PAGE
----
Portrait of a Man, an arresting work newly reattributed to Velázquez, may or may not be a self-portrait of the Spanish master painter. Take our poll and tell us what you think.

 

Winter Sale at The Met Store

Shop The Met Store’s winter sale and save up to 70% on home decor, apparel, accessories, stationery, holiday cards, items for kids, and much more. Enjoy up to 50% off selected jewelry and watches, and don’t miss our special selection of books starting at only $5. Hurry, quantities are limited. Visit our sale now.

As an extra treat, take $10 off your purchase of $50 or more! Simply enter code K908 at checkout to take advantage of this special online offer through January 31.

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Closing Exhibitions

See the first comprehensive exhibition devoted to the arts of the samurai, study the work of a fiercely independent artist, discover the power of narrative in American art, explore the vibrant musical history of China, and uncover a masterpiece.

Art of the Samurai: Japanese Arms and Armor, 1156–1868
Through January 10

Eccentric Visions: The Worlds of Luo Ping (1733–1799)
Through January 10

American Stories: Paintings of Everyday Life, 1765–1915
Through January 24

Silk and Bamboo: Music and Art of China
Through February 7

Velázquez Rediscovered
Through February 7

Special exhibitions are free with admission. See all current exhibitions.

Image: Drunken Zhong Kui, dated 1762, Luo Ping (1733–1799). Palace Museum, Beijing.

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The Gift of Membership

A gift Membership enriches lives. Donate now to share the Met’s treasures with someone special and provide the Museum with important financial support.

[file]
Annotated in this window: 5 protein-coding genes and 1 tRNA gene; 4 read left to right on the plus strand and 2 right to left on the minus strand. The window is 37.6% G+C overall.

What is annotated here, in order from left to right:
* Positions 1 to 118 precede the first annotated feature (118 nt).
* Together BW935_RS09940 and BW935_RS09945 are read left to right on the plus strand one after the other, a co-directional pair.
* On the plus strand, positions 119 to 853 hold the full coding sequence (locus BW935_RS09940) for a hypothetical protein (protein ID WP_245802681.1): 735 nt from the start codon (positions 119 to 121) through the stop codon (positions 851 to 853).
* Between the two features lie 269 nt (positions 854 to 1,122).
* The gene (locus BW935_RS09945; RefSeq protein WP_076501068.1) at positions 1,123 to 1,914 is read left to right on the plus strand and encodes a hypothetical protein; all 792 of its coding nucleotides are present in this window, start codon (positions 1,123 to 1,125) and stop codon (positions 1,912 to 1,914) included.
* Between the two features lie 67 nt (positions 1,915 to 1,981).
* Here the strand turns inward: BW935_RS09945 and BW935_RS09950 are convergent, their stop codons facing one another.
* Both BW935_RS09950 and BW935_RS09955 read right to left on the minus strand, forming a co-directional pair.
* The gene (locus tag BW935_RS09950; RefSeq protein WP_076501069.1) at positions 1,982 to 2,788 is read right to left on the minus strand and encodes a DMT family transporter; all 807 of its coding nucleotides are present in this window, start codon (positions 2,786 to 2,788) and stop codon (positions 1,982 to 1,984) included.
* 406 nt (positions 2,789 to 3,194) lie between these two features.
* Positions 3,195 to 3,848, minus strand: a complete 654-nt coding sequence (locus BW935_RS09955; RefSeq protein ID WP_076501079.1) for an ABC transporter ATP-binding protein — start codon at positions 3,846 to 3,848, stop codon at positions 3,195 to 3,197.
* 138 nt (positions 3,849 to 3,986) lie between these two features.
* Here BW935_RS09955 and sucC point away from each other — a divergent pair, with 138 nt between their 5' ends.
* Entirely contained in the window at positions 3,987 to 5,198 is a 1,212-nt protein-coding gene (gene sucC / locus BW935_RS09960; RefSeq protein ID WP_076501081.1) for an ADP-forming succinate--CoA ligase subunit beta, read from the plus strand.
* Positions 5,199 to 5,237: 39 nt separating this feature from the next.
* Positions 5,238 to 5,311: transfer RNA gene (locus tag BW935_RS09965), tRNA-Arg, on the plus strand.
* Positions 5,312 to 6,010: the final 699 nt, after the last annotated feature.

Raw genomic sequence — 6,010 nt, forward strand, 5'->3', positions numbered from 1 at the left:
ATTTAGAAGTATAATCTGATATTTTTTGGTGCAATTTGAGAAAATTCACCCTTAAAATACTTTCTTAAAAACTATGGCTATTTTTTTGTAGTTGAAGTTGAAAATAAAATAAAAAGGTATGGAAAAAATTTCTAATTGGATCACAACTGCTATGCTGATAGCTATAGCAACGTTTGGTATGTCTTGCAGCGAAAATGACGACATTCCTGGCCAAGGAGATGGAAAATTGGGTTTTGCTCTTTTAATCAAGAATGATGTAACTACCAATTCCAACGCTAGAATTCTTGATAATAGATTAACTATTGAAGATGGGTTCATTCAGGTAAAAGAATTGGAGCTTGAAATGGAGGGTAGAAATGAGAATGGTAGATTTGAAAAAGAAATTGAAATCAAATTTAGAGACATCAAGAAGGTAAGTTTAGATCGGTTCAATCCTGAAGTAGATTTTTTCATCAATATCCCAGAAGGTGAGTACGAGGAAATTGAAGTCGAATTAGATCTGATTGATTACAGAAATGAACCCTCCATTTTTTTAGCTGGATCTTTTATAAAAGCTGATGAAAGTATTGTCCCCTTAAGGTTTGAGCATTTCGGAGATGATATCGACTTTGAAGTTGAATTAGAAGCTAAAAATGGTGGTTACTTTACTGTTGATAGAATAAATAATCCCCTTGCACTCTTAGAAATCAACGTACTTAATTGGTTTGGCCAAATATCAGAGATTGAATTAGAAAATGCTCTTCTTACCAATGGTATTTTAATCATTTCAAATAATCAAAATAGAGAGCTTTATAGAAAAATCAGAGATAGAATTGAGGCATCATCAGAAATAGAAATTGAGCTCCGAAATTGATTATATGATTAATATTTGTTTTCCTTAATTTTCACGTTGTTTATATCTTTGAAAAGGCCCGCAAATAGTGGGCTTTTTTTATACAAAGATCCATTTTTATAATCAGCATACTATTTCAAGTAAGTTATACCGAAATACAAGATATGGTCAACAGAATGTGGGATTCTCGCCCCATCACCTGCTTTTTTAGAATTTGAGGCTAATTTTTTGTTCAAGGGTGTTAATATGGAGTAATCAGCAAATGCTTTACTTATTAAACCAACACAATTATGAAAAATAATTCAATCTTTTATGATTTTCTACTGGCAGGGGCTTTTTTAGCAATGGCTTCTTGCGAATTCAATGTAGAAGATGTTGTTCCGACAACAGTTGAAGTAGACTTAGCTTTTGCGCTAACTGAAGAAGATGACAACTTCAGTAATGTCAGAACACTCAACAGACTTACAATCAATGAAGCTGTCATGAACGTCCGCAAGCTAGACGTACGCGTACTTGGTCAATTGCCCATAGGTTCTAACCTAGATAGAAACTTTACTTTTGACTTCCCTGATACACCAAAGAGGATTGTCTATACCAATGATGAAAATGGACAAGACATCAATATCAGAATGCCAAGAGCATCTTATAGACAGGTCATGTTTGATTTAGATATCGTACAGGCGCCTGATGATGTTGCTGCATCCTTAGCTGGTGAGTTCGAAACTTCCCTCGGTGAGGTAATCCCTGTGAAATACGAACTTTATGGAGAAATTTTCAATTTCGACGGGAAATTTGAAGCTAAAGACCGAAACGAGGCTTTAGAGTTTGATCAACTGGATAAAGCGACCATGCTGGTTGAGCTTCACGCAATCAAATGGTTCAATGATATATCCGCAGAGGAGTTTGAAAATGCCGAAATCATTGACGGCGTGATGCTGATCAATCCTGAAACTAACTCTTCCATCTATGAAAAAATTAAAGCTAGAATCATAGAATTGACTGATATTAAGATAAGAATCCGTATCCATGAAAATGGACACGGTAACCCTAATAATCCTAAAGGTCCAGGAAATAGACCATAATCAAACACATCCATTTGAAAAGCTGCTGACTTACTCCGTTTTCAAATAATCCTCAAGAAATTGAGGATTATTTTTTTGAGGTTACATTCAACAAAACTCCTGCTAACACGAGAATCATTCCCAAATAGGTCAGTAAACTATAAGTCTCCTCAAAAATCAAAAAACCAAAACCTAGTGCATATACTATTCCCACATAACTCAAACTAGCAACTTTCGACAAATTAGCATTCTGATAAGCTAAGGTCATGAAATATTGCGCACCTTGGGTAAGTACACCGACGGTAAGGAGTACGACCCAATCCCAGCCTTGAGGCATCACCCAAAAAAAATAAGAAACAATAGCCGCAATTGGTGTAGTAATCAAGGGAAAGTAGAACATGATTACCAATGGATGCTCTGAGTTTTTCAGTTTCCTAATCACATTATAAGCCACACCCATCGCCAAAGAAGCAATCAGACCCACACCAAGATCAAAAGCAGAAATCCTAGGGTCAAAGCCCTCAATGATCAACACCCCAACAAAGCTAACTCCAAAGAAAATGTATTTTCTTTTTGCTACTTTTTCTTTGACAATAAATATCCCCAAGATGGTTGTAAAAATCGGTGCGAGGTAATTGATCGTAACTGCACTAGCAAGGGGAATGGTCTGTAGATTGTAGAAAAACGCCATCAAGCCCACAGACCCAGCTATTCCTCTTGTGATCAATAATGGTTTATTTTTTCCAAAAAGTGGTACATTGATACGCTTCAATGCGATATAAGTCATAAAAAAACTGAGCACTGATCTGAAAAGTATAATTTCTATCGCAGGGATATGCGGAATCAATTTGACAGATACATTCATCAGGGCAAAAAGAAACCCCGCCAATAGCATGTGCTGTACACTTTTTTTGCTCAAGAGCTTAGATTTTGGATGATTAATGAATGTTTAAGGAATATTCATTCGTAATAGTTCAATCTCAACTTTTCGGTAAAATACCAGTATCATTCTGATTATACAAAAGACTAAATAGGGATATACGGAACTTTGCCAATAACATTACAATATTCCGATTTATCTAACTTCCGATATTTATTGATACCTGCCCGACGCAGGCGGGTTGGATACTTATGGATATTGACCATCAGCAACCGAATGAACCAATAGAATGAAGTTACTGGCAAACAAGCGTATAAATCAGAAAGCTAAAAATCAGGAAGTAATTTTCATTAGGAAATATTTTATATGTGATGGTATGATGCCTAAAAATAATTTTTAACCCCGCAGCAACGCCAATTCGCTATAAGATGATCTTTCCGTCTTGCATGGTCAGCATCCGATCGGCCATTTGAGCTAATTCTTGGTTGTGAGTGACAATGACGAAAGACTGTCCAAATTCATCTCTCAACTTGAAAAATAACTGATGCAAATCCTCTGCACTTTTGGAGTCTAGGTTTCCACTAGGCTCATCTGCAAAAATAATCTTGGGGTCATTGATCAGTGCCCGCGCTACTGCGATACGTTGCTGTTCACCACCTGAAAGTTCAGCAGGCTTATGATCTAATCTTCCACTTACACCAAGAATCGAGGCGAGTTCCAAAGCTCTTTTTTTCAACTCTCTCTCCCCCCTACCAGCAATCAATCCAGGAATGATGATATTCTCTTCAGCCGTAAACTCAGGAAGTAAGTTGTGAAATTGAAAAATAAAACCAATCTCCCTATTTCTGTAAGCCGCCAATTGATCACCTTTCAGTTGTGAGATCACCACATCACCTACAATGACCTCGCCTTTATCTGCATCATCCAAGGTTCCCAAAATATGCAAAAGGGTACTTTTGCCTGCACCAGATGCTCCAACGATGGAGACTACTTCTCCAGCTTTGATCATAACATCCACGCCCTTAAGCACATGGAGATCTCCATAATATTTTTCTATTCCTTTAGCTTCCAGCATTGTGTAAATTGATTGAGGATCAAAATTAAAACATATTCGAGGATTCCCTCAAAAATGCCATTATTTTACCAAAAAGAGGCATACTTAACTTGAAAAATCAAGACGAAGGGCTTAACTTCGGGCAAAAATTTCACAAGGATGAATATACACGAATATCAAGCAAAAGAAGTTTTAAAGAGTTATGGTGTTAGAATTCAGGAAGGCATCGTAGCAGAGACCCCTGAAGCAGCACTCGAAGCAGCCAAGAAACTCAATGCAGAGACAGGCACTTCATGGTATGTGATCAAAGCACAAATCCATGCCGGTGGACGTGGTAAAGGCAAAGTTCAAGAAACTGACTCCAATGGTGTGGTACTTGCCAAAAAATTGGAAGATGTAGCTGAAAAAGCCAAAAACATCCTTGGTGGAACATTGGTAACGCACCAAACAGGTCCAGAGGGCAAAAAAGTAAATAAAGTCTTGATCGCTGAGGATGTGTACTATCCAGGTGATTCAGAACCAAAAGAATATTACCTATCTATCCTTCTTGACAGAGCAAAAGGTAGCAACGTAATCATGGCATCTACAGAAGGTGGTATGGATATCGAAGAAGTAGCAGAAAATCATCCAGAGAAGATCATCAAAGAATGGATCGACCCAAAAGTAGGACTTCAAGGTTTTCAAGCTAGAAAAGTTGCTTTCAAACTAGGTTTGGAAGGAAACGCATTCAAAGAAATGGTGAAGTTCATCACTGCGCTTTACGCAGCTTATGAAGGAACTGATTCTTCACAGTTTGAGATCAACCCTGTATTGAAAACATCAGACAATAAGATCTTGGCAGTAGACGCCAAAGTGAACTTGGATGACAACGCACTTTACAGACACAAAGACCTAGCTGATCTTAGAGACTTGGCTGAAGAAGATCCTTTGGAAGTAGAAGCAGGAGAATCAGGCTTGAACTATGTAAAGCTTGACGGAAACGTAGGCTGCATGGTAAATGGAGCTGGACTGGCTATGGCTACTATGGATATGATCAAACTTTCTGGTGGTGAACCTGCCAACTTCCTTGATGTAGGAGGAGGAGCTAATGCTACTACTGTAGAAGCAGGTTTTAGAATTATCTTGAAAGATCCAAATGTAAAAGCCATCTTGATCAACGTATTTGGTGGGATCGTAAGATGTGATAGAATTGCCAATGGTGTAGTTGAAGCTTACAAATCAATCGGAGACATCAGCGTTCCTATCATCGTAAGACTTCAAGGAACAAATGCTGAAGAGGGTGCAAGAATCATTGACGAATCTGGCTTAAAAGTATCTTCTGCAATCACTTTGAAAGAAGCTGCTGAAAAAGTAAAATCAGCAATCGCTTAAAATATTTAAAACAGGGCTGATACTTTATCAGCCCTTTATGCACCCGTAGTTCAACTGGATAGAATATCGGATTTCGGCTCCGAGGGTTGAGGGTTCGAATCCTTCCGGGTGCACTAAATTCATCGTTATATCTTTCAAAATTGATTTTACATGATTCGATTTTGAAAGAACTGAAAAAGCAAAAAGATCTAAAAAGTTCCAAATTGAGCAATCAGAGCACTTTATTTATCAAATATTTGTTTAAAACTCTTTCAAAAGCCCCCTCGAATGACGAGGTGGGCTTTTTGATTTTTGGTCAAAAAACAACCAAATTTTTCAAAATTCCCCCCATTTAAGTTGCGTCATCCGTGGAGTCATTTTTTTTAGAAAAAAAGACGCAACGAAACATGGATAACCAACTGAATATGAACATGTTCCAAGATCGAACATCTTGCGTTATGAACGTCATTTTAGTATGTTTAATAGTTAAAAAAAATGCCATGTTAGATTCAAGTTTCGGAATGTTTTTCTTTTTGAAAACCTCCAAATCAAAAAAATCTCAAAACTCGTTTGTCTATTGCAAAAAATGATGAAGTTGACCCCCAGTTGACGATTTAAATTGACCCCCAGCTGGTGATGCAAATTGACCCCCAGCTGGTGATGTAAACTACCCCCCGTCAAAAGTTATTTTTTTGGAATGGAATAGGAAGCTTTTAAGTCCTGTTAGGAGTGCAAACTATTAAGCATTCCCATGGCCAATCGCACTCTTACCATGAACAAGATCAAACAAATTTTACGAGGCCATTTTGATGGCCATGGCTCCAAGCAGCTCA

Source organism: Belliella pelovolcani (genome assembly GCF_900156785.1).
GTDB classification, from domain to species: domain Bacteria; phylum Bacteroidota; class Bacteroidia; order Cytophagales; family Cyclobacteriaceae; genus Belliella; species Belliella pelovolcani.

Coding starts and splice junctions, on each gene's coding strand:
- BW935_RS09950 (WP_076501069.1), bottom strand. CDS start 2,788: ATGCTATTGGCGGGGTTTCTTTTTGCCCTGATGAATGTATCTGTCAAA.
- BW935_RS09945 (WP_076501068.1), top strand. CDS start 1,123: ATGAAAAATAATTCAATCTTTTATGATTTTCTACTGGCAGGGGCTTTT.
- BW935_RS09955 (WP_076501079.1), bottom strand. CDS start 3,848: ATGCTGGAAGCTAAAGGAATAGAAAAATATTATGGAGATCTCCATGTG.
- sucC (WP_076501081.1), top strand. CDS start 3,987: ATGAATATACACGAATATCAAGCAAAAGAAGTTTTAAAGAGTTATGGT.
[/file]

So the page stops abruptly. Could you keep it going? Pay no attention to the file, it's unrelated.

Gallery of Late Gothic Art Reopens

We are delighted to announce the reopening of the Late Gothic Hall at The Cloisters Museum and Gardens after an extensive, five-year renovation. The gallery contains many masterworks of the 15th and 16th centuries, including the monumental tapestry Episode from The Story of the Redemption of Man: Christ Is Born as Man’s Redeemer, returned to public view following a thorough campaign of conservation. Another highlight is the recently conserved stone tracery of four large, 15th-century windows from a Dominican monastery in Burgundy, France.

Among the gallery’s other treasures are sculptures by the renowned German artist Tilman Riemenschneider and richly painted and gilded altarpieces from Spain.

Plan your next visit to The Cloisters.

Image: Episode from The Story of the Redemption of Man: Christ Is Born as Man’s Redeemer (detail), 1500–20. South Netherlandish. The Metropolitan Museum of Art, New York. The Cloisters Collection, 1938 (38.28).

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Met Podcast

In this podcast episode, author Elizabeth Strout discusses two Winslow Homer paintings in the exhibition American Stories: Paintings of Everyday Life, 1765–1915. Strout weaves her own stories from Homer’s tableaux.

 

For Families

Celebrate Chinese Art and Music
Saturday, January 16, at 11:00 a.m.
Children will participate in workshops and tours at this fun, trilingual (Spanish, English, and Mandarin) event.

Storytime in Nolen Library
Wednesdays (through February 24) from 1:30 to 2:00 p.m.
Bring your little ones and listen to specially selected tales from our library.

A Month of Sundays: World Myths and Legends
February 7 and 14, March 7 and 14, from 1:30 to 2:30 p.m.
Children ages six through ten will explore myths from around the world, visiting the galleries and creating their own art objects in the studio. The fee per child is $200 for four classes.

Sing-Along
Sing along to "Cézanne’s Apples," the first in our series of music videos about art at the Met. You’ll know the tune, so just follow along with the words! See Explore & Learn for more online activities for kids.

The Museum offers many family events and programs each week. See the calendar for more.

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www.metmuseum.org